RNA was isolated using commercial kits (RNEasy Mini Kit, RNEasy MinElute Kit and RNase-Free DNase Set; Qiagen Inc., Valencia, CA, USA), following the manufacturer's protocol. Samples were prepared for reverse transcription PCR (QuantiFAST Multiplex RT-PCR+R Kit; Qiagen Inc.) and run in an automated PCR machine (7500 FAST Real-time PCR machine; Applied Biosystems, Foster City, CA, USA). A TaqMan probe set for the Activin A β-chain was used (Inhibin β A; Rn00567500_m1: rat; Hs01081598_m1: human; Applied Biosystems, Foster City, CA, USA).

Small interfering RNA

The siRNA pools used were designed against SMAD2, SMAD3, the Activin A β-chain (Inhibin β A), and a non-targeting control (NTC) targeting an unknown mammalian sequence together with transfection reagent (DharmaFECT 1; Dharmacon/Thermo Fisher Scientific Inc., Rockford, IL, USA) were used, to give a final siRNA concentration of 100 nmol/L.

Immunostaining

After washing with cytoskeleton stabilizing buffer (CSB; 80 mmol/l PIPES, 5 mmol/l EGTA, 1 mmol/l MgCl2, 40 g/l PEG3500 in distilled water at pH7.4), cells were fixed with 4% paraformaldehyde in CSB. Cells were then permeabilized with 0.2% Triton in CSB, and non-specific binding blocked with normal goat serum (Zymed Laboratories Inc., South San Francisco, CA, USA) followed by incubation with MyHC diluted in PBS and subsequently with fluorescent dye (Alexa Fluor® 488 F (AB'); Invitrogen Corp.) diluted in PBS. Cells wre mounted with in an antifade reagent with DAPI (ProLong Gold; Invitrogen Corp.).

Reporter-gene assays

HEK293T cells stably transfected with the TGF-β responsive construct CAGA12-luc cloned into the reporter construct pGL3 (Promega Corp., Madison, WI, USA) were kindly provided by C. Lu (Developmental and Molecular Pathways, Novartis Pharma AG, Basel, Switzerland). Infection of HuSKMCs was performed using the human recombinant adenovirus-NFκB-luciferase reporter (Vector Laboratories Inc., Burlingame, CA, USA). Reporter-gene activity was measured using Britelite Plus (Perkin Elmer, Waltham, MA, USA), and chemiluminescence was read using a spectrophotometer (Spectramax M5; Molecular Devices Inc., Sunnyvale, CA, USA).

Creatine kinase activity assay

Cells were washed three times with PBS and then lysed with reporter lysis buffer (Promega Corp.) and stored at -80°C until measurement. Creatinine kinase (CK) activity was measured using a commercial reagent (CK (IFCC) Reagent; Thermo Electron, Waltham, MA, USA), prepared according to the manufacturer's instructions. Lysates were adjusted to room temperature, CK reagent was added, and absorbance was immediately read at 340 nm for 20 minutes with a reading interval of 1 minute. CK standard curves were freshly prepared using CK from rabbit muscle (Roche Diagnostics, Basel, Switzerland). Protein content was determined using a commercial (BCA Kit; Sigma-Aldrich), as before.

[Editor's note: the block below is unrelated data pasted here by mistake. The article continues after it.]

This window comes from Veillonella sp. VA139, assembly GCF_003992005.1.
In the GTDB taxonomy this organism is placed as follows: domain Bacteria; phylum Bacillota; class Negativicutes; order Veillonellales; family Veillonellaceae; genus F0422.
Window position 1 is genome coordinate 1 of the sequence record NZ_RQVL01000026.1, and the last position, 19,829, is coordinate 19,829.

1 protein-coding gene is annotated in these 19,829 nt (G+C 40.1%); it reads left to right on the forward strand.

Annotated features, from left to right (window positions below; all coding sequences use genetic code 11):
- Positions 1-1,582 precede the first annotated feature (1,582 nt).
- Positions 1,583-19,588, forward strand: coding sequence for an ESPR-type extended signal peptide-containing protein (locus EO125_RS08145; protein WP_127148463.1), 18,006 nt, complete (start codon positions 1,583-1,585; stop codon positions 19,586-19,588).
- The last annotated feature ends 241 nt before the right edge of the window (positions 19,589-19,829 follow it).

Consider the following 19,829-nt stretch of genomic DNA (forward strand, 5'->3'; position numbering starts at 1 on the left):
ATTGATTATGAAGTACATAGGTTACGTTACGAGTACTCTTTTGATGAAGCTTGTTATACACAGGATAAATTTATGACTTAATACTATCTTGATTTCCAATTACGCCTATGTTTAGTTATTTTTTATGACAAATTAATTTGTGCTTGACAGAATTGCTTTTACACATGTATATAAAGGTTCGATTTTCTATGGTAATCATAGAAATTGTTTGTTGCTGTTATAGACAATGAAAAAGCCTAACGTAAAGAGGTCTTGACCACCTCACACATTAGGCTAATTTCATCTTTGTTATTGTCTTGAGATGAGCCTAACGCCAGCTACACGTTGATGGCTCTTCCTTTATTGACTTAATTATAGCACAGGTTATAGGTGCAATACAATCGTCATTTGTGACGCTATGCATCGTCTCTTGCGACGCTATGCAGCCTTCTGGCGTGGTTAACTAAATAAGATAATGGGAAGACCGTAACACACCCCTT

Activin A ELISA

ELISA for Activin A (Human Activin A DuoSet; R&D Systems Inc.) was performed according to the manufacturer's instructions, using a modified chemiluminescent measurement. Briefly, plates were coated with capture antibodies overnight at 4°C, and non-specific binding was blocked with PBS plus 1% BSA for at least 1 hour. Supernatants and 6M Urea (1:1) were added and incubated for 2 hours at room temperature. Detection antibody was added for 2 hours at room temperature followed by incubation with HRP-labeled streptavidin for 20 minutes at room temperature. After addition of a chemiluminescent substrate (SuperSignal ELISA Femto Maximum Sensitivity substrate (PierceBiotechnology Inc., Rockford, Illinois, USA) chemiluminescence was read using a spectrophotometer (Spectramax M5; Molecular Devices Inc.).

In vivo experiments

All animal procedures were approved by the cantonal veterinarian office of Basel (license number 2127).

Male Wistar rats (Janvier, Le Genest Saint Isle, France) of various ages (4 per group) were housed for 2 weeks on a 12 hour light/dark cycle with unrestricted access to food and water. Rats were asphyxiated using CO2 at 6, 18, 21 and 24 months (29, 81, 93 and 106 weeks) of age, and the gastrocnemius muscle was immediately dissected, weighed and snap-frozen in liquid nitrogen before processing for RNA extraction. Compared with 6-month-old rats, the gastrocnemius weight was unchanged for 18-month-old rats and reduced by 41% and 49% in 21- and 24-month-old rats, respectively.

Statistical analysis

Differences between groups were analyzed using one-way ANOVA for all experiments. P < 0.05 was considered significant.

Results and discussion

The transforming growth factor-β/SMAD and insulin-like growth factor-1/AKT pathways modulate interleukin-1α- and tumor necrosis factor-α-induced inhibition of human skeletal myoblast differentiation

In this study, we were interested in determining the effect of cytokines on human skeletal myoblast differentiation. As a first step, it was important to characterize whether HuSKMCs [13] respond to cytokines in a similar manner to myoblast lines from other species. We used IL-1α to stimulate IL-1 receptors throughout this study, but very similar effects were seen whenever IL-1β was tested as well (data not shown). HuSKMCs were differentiated in the absence or presence of IL-1α and TNF-α for 5 days after the onset of differentiation, and immunostained with antibodies to MyHC as a marker for differentiation (Figure 1A, left panel). Similar to previous studies, both IL-1α and TNF-α caused a marked reduction in HuSKMC differentiation, seen as a decrease in both myotube number (Figure 1A, left panel) and fusion index (FI), which were decreased by 73% with IL-1α and by 55% witu TNF-α (Figure 1A, right panel). Moreover, CK activity, which normally increases during differentiation, was also markedly reduced by IL-1α and TNF-α (Figure 1B); no increase in CK activity was seen at any concentration tested (0.001 to 1 ng/ml; data not shown).